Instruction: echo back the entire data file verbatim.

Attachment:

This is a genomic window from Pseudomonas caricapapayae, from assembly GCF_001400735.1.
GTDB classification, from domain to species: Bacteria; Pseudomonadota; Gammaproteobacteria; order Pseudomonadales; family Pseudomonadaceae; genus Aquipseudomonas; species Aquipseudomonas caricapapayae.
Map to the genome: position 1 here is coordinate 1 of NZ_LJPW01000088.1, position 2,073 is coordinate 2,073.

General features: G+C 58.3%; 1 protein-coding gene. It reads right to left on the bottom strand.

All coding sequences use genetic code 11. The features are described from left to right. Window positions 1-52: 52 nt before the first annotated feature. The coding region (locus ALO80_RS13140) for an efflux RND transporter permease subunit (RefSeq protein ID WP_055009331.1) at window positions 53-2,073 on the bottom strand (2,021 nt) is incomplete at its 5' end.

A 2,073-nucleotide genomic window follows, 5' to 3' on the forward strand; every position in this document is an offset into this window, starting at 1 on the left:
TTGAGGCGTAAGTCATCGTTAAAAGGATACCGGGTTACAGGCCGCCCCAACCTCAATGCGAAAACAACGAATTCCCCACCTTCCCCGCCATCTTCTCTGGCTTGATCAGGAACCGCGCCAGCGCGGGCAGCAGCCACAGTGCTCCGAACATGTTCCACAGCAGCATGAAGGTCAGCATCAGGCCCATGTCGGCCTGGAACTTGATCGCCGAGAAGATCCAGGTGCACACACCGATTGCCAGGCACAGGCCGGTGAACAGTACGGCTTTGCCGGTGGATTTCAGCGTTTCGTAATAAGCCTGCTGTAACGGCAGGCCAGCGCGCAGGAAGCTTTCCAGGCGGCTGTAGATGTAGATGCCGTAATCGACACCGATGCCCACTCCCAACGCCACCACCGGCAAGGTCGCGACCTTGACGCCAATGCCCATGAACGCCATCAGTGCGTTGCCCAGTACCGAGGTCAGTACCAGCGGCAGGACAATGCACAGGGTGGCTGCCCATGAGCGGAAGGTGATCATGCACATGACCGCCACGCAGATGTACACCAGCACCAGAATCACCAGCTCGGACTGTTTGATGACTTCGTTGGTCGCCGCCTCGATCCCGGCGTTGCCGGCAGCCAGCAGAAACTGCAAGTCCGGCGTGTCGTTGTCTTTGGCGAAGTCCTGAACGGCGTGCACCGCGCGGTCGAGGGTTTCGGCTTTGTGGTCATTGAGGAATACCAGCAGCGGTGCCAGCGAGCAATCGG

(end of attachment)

This is a genomic window from Pseudomonas caricapapayae, from assembly GCF_001400735.1.
GTDB classification, from domain to species: Bacteria; Pseudomonadota; Gammaproteobacteria; order Pseudomonadales; family Pseudomonadaceae; genus Aquipseudomonas; species Aquipseudomonas caricapapayae.
Map to the genome: position 1 here is coordinate 1 of NZ_LJPW01000088.1, position 2,073 is coordinate 2,073.

General features: G+C 58.3%; 1 protein-coding gene. It reads right to left on the bottom strand.

All coding sequences use genetic code 11. The features are described from left to right. Window positions 1-52: 52 nt before the first annotated feature. The coding region (locus ALO80_RS13140) for an efflux RND transporter permease subunit (RefSeq protein ID WP_055009331.1) at window positions 53-2,073 on the bottom strand (2,021 nt) is incomplete at its 5' end.

A 2,073-nucleotide genomic window follows, 5' to 3' on the forward strand; every position in this document is an offset into this window, starting at 1 on the left:
TTGAGGCGTAAGTCATCGTTAAAAGGATACCGGGTTACAGGCCGCCCCAACCTCAATGCGAAAACAACGAATTCCCCACCTTCCCCGCCATCTTCTCTGGCTTGATCAGGAACCGCGCCAGCGCGGGCAGCAGCCACAGTGCTCCGAACATGTTCCACAGCAGCATGAAGGTCAGCATCAGGCCCATGTCGGCCTGGAACTTGATCGCCGAGAAGATCCAGGTGCACACACCGATTGCCAGGCACAGGCCGGTGAACAGTACGGCTTTGCCGGTGGATTTCAGCGTTTCGTAATAAGCCTGCTGTAACGGCAGGCCAGCGCGCAGGAAGCTTTCCAGGCGGCTGTAGATGTAGATGCCGTAATCGACACCGATGCCCACTCCCAACGCCACCACCGGCAAGGTCGCGACCTTGACGCCAATGCCCATGAACGCCATCAGTGCGTTGCCCAGTACCGAGGTCAGTACCAGCGGCAGGACAATGCACAGGGTGGCTGCCCATGAGCGGAAGGTGATCATGCACATGACCGCCACGCAGATGTACACCAGCACCAGAATCACCAGCTCGGACTGTTTGATGACTTCGTTGGTCGCCGCCTCGATCCCGGCGTTGCCGGCAGCCAGCAGAAACTGCAAGTCCGGCGTGTCGTTGTCTTTGGCGAAGTCCTGAACGGCGTGCACCGCGCGGTCGAGGGTTTCGGCTTTGTGGTCATTGAGGAATACCAGCAGCGGTGCCAGCGAGCAATCGG